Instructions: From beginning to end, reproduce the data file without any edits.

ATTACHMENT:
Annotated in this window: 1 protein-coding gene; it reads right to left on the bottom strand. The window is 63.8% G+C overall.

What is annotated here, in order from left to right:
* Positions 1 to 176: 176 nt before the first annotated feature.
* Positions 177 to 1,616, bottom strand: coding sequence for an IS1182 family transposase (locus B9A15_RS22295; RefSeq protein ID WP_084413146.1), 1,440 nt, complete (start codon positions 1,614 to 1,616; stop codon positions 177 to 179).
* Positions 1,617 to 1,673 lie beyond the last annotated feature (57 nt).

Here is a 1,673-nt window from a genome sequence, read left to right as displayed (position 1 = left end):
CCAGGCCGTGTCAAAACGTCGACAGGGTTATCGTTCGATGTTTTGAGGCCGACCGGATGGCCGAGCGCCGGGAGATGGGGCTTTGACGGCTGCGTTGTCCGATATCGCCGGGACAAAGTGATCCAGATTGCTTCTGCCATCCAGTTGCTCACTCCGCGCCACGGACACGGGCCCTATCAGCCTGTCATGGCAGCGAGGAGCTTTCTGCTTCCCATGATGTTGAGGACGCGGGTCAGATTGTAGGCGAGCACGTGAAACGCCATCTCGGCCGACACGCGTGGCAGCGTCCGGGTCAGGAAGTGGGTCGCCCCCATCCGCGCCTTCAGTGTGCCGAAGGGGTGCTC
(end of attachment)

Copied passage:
Annotated in this window: 1 protein-coding gene; it reads right to left on the bottom strand. The window is 63.8% G+C overall.

What is annotated here, in order from left to right:
* Positions 1 to 176: 176 nt before the first annotated feature.
* Positions 177 to 1,616, bottom strand: coding sequence for an IS1182 family transposase (locus B9A15_RS22295; RefSeq protein ID WP_084413146.1), 1,440 nt, complete (start codon positions 1,614 to 1,616; stop codon positions 177 to 179).
* Positions 1,617 to 1,673 lie beyond the last annotated feature (57 nt).

Here is a 1,673-nt window from a genome sequence, read left to right as displayed (position 1 = left end):
CCAGGCCGTGTCAAAACGTCGACAGGGTTATCGTTCGATGTTTTGAGGCCGACCGGATGGCCGAGCGCCGGGAGATGGGGCTTTGACGGCTGCGTTGTCCGATATCGCCGGGACAAAGTGATCCAGATTGCTTCTGCCATCCAGTTGCTCACTCCGCGCCACGGACACGGGCCCTATCAGCCTGTCATGGCAGCGAGGAGCTTTCTGCTTCCCATGATGTTGAGGACGCGGGTCAGATTGTAGGCGAGCACGTGAAACGCCATCTCGGCCGACACGCGTGGCAGCGTCCGGGTCAGGAAGTGGGTCGCCCCCATCCGCGCCTTCAGTGTGCCGAAGGGGTGCTC